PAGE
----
Reed had 45 receptions for 559 yards and three touchdowns and could have done even better if his quarterback, Jeff Driskel, played better.
That being said, however, Reed is a former quarterback, which means he's still learning the ropes of the tight end position, particularly blocking. With proper development, he could find himself with a productive NFL career.
Drafted: Round 3, Pick 23 (85 Overall), Washington Redskins
You can view Sigmund Bloom's full Dion Sims scouting report here.
Though Michigan State tight end Dion Sims had the third-most receptions on the team in 2012, one must remember that the Spartans were mainly a run-heavy team behind Le'Veon Bell. Sims had 36 catches for 475 yards and two touchdowns this past season, but his real acumen is as a run-blocker.
As Bloom puts it:
He fires off of the snap and looks to land the first blow in the confrontation. Sims sustains his blocks to the whistle and will put his man on the ground when he can. He has very good feet as a pass-blocker, and he can do an adequate job of mirroring an edge rusher if asked.
Granted, Sims can certainly catch a few passes here and there, but that's not what he'll be drafted to do. He's a good fit for a team that already has an established receiving tight end but needs additional help in blocking.
Drafted: Round 4, Pick 9 (106 Overall), Miami Dolphins
Levine Toilolo backed up Zach Ertz at Stanford this year, which necessitated him playing second fiddle to one of the top tight end prospects in this year's draft. He still managed 24 receptions for 393 yards and four touchdowns, but he has work to do on his fundamentals if he's to succeed in the NFL.
Toilolo did himself few favors at the scouting combine. His 40-yard dash time was the second slowest, and he had just 17 bench-press repetitions. His 2010 ACL tear doesn't help matters either.
Toilolo needs to improve his blocking and route-running. He probably would have been better off returning for his senior season to improve before going pro, but he declared for the 2013 NFL Draft.
Drafted: Round 4, Pick 36 (133 Overall), Atlanta Falcons
Colorado's Nick Kasa has played tight end for just one year—he was previously a defensive end—but he made enough of an impact in that one season at the position to be worth a team's draft pick this year.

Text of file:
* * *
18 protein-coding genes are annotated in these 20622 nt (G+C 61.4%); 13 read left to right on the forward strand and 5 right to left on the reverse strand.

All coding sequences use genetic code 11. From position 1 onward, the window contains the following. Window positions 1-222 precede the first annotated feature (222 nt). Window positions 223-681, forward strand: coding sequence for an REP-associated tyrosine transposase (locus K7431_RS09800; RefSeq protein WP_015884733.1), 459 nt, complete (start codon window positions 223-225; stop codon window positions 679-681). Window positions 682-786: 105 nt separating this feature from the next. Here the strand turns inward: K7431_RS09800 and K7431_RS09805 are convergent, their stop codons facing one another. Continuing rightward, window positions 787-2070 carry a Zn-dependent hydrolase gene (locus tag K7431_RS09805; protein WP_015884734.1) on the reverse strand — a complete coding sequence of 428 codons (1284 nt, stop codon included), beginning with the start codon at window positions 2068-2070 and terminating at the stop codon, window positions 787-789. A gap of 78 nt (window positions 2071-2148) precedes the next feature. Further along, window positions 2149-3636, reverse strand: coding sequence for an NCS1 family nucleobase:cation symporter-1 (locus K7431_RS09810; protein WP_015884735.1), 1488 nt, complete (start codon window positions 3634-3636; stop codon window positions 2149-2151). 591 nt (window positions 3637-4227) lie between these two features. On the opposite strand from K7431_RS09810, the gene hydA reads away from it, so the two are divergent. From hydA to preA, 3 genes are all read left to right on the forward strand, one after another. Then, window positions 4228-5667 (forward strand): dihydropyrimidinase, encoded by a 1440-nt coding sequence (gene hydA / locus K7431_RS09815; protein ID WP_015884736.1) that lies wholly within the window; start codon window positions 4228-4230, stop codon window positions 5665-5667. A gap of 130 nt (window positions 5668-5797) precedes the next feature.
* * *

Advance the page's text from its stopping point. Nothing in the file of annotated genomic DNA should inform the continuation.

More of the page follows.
WalterFootball.com notes: "A lot of scouts are high on Kasa's potential because he has a serious combination of size and speed."
Kasa caught 25 passes for 391 yards and three scores in 2012. He has great size—he's the biggest tight end of the class—combined with solid speed, which means he'll be useful both in blocking and receiving, though of course he'll require some additional development.
Drafted: Round 6, Pick 4 (172 Overall), Oakland Raiders
You can view Dan Tylicki's full scouting report for Mychal Rivera here.
Tennessee tight end Mychal Rivera has the potential to be a playmaker in the NFL. He's primarily a receiving tight end, with 36 catches in 2012 for 562 yards and five touchdowns.
Rivera is extremely athletic, though not impressively fast. Tylicki breaks down what makes Rivera such a solid receiver despite that lack of speed:
Rivera's biggest strength is his raw athleticism. Despite not having top-end speed, he can make big plays in other ways on the field. He also has great hands and has never had any trouble with dropping passes.
He also has special teams experience, which raises his draft cachet significantly.
The biggest weakness for Rivera is blocking, which is partially related to his being rather small for the position.
Drafted: Round 6, Pick 16 (184 Overall), Oakland Raiders
Though most would ascribe the continued success of the Alabama Crimson Tide's run game to their stellar offensive line, the contributions of tight end Michael Williams also greatly helped them out.
Not surprisingly, therefore, Williams is mainly a blocking tight end who has taken on minimal receiving duties. He caught just 24 passes for 183 yards and four touchdowns in 2012 and only 16 passes the previous year.
Though he's capable of catching the football—he's remarkably athletic for being 6'6" and 278 pounds—his true talent is in run-blocking. As Charlie Campbell of WalterFootball.com says:
The bread and butter of Williams' game is his run blocking. He is extremely strong at the point of attack. Williams uses his big body to matchup [sic] well against defensive ends, and there are rarely ends who can match his power.
Drafted: Round 7, Pick 5 (211 Overall), Detroit Lions
You can read Sigmund Bloom's full scouting report of Chris Gragg here.
Arkansas tight end Chris Gragg is Miller's sleeper at the position this year as well as the prospect with the best speed—he led all tight ends at the scouting combine at the 40-yard dash. He's quite fast, and it certainly helped him when performing in drills at the combine, but there are issues with Gragg that put his draft stock all over the board.
The main concern with Gragg is injuries. He missed eight games in 2012 with leg and knee issues and all of 2009 with an ankle dislocation. Bloom notes that durability worries could affect when Gragg is drafted.
In 2012, he thus caught only 22 passes, for 289 yards and three scores. In his first year as a starter in 2011, he had 41 receptions for 518 yards and two touchdowns.
Gragg would work best in the NFL as a receiving-only tight end, as Bloom says: "Eliminate in-line tight end as a pro position for Gragg at 6'3" and 244 pounds. That also means he'll never be a highly effective powerful blocker."
Drafted: Round 7, Pick 16 (222 Overall), Buffalo Bills